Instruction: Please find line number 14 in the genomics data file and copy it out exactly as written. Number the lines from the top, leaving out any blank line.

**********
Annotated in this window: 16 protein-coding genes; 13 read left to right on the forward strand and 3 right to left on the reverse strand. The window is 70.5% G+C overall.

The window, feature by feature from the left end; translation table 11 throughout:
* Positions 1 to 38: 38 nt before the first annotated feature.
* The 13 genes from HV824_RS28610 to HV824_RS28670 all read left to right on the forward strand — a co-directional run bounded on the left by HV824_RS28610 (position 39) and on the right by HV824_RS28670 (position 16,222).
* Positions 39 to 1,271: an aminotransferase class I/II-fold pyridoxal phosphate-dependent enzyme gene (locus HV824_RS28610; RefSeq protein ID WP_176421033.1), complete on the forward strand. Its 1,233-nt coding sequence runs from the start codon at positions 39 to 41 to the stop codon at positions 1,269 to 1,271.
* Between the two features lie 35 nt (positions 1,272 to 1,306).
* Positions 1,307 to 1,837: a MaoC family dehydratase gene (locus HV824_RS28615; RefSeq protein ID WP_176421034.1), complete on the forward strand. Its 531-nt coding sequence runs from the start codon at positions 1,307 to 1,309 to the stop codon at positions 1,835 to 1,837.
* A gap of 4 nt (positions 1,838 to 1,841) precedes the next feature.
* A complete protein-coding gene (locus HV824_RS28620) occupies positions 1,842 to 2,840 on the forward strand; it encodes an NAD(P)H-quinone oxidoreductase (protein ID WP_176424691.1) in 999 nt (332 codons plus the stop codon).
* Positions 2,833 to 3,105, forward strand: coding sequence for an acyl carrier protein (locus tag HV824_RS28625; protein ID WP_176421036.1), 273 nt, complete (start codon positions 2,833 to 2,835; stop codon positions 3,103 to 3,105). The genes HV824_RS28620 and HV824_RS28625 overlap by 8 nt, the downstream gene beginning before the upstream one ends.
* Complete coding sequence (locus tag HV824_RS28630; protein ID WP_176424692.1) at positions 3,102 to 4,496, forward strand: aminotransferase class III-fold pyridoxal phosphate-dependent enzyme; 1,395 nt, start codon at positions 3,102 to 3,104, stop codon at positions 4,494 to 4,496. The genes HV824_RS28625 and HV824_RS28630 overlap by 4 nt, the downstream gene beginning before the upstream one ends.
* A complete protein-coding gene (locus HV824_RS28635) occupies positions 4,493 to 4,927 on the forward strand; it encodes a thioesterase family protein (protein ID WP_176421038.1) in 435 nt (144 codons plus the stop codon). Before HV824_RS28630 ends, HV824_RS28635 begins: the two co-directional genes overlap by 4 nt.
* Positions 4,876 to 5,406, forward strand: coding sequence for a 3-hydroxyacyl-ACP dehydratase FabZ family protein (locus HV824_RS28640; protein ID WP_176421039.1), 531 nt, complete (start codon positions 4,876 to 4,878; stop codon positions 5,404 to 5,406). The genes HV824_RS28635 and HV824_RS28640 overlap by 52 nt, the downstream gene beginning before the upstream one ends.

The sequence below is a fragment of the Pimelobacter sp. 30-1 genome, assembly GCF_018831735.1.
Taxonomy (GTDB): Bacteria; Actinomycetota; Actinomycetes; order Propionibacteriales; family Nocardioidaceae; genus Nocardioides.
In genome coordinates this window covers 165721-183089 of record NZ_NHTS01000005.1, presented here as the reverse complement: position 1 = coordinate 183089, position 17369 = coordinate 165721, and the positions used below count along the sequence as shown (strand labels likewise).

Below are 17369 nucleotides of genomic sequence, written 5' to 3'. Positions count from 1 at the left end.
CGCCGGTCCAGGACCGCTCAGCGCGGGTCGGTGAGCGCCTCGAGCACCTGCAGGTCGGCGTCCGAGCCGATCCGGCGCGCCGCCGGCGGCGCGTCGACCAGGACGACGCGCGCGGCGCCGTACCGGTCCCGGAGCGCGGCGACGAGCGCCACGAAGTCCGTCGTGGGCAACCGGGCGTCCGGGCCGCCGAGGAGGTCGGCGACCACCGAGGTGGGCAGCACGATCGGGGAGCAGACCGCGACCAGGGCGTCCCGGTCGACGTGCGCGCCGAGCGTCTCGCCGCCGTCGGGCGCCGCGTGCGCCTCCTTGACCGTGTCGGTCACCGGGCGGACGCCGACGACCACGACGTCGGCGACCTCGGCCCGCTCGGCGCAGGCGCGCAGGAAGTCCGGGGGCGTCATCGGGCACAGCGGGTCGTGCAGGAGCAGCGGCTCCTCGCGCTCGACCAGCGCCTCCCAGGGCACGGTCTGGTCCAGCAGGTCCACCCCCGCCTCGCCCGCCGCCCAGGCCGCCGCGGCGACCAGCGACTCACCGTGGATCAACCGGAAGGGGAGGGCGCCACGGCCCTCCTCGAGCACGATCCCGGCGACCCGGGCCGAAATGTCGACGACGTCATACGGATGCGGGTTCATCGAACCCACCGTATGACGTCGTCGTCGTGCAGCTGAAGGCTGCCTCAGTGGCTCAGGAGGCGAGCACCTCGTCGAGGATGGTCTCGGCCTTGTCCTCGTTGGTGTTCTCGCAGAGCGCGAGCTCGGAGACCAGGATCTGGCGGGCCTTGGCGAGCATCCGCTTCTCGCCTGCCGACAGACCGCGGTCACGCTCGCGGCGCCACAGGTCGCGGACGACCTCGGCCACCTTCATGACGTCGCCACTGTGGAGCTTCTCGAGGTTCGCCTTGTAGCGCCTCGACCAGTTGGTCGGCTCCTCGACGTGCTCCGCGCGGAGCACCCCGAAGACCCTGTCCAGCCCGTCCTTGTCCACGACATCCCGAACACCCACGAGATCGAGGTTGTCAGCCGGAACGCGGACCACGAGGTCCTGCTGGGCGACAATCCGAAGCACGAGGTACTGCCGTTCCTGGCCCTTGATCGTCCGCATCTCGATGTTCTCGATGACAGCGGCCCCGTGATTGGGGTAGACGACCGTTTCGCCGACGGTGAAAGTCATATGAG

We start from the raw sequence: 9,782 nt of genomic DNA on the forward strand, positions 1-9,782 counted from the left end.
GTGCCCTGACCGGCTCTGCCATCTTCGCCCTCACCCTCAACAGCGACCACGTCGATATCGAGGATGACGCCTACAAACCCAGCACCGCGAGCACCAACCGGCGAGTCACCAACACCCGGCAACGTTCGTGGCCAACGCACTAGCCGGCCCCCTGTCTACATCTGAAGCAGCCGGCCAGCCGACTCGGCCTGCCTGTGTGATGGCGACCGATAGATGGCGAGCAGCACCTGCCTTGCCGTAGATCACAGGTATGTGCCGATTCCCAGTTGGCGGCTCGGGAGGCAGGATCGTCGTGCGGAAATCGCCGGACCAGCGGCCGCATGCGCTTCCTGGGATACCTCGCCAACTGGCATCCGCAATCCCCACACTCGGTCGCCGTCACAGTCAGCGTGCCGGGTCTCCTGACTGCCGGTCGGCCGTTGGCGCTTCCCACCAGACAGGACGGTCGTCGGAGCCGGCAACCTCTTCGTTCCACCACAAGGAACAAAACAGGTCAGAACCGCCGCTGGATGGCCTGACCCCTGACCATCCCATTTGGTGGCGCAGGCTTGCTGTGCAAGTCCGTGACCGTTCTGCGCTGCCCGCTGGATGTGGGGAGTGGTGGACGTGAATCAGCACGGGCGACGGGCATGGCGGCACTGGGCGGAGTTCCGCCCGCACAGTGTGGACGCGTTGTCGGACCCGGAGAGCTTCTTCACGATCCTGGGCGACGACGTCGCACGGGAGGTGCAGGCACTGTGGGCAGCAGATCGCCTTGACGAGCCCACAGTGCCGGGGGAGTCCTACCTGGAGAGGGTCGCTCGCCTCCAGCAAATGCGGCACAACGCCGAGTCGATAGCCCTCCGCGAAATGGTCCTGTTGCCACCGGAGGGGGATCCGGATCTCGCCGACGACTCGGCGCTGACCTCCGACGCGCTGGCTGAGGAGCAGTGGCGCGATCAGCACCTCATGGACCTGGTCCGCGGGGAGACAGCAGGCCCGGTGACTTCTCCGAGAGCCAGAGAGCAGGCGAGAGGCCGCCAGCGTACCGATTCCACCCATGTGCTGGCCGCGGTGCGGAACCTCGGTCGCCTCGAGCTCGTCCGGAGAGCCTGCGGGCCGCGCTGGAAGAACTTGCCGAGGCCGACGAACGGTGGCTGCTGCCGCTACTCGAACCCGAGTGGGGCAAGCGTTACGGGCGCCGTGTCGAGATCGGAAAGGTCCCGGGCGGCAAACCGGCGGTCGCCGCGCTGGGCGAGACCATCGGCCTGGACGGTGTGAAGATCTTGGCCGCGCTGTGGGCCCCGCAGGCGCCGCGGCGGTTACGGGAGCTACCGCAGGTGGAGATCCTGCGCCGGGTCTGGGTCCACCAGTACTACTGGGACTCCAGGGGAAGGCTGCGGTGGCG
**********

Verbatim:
The sequence below is a fragment of the Pimelobacter sp. 30-1 genome, assembly GCF_018831735.1.